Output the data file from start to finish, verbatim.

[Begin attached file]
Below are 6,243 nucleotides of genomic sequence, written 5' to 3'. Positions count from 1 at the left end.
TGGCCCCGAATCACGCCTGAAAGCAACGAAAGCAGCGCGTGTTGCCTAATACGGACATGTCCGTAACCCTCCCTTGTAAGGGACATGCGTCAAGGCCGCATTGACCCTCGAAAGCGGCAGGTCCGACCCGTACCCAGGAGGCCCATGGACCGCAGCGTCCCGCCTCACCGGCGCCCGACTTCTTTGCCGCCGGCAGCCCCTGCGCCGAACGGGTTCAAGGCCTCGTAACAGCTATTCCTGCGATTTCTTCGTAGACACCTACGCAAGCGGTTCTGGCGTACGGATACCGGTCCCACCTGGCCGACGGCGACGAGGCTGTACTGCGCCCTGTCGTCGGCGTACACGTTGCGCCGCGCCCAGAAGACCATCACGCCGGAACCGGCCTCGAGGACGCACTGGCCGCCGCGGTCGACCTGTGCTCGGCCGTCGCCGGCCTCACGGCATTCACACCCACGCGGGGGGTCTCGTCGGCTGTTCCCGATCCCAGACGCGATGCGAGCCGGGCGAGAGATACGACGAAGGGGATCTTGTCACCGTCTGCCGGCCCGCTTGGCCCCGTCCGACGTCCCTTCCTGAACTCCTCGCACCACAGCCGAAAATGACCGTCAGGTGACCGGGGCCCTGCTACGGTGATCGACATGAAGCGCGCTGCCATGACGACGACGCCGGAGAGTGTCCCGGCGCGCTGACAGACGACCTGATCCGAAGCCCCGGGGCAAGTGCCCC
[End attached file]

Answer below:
Below are 6,243 nucleotides of genomic sequence, written 5' to 3'. Positions count from 1 at the left end.
TGGCCCCGAATCACGCCTGAAAGCAACGAAAGCAGCGCGTGTTGCCTAATACGGACATGTCCGTAACCCTCCCTTGTAAGGGACATGCGTCAAGGCCGCATTGACCCTCGAAAGCGGCAGGTCCGACCCGTACCCAGGAGGCCCATGGACCGCAGCGTCCCGCCTCACCGGCGCCCGACTTCTTTGCCGCCGGCAGCCCCTGCGCCGAACGGGTTCAAGGCCTCGTAACAGCTATTCCTGCGATTTCTTCGTAGACACCTACGCAAGCGGTTCTGGCGTACGGATACCGGTCCCACCTGGCCGACGGCGACGAGGCTGTACTGCGCCCTGTCGTCGGCGTACACGTTGCGCCGCGCCCAGAAGACCATCACGCCGGAACCGGCCTCGAGGACGCACTGGCCGCCGCGGTCGACCTGTGCTCGGCCGTCGCCGGCCTCACGGCATTCACACCCACGCGGGGGGTCTCGTCGGCTGTTCCCGATCCCAGACGCGATGCGAGCCGGGCGAGAGATACGACGAAGGGGATCTTGTCACCGTCTGCCGGCCCGCTTGGCCCCGTCCGACGTCCCTTCCTGAACTCCTCGCACCACAGCCGAAAATGACCGTCAGGTGACCGGGGCCCTGCTACGGTGATCGACATGAAGCGCGCTGCCATGACGACGACGCCGGAGAGTGTCCCGGCGCGCTGACAGACGACCTGATCCGAAGCCCCGGGGCAAGTGCCCC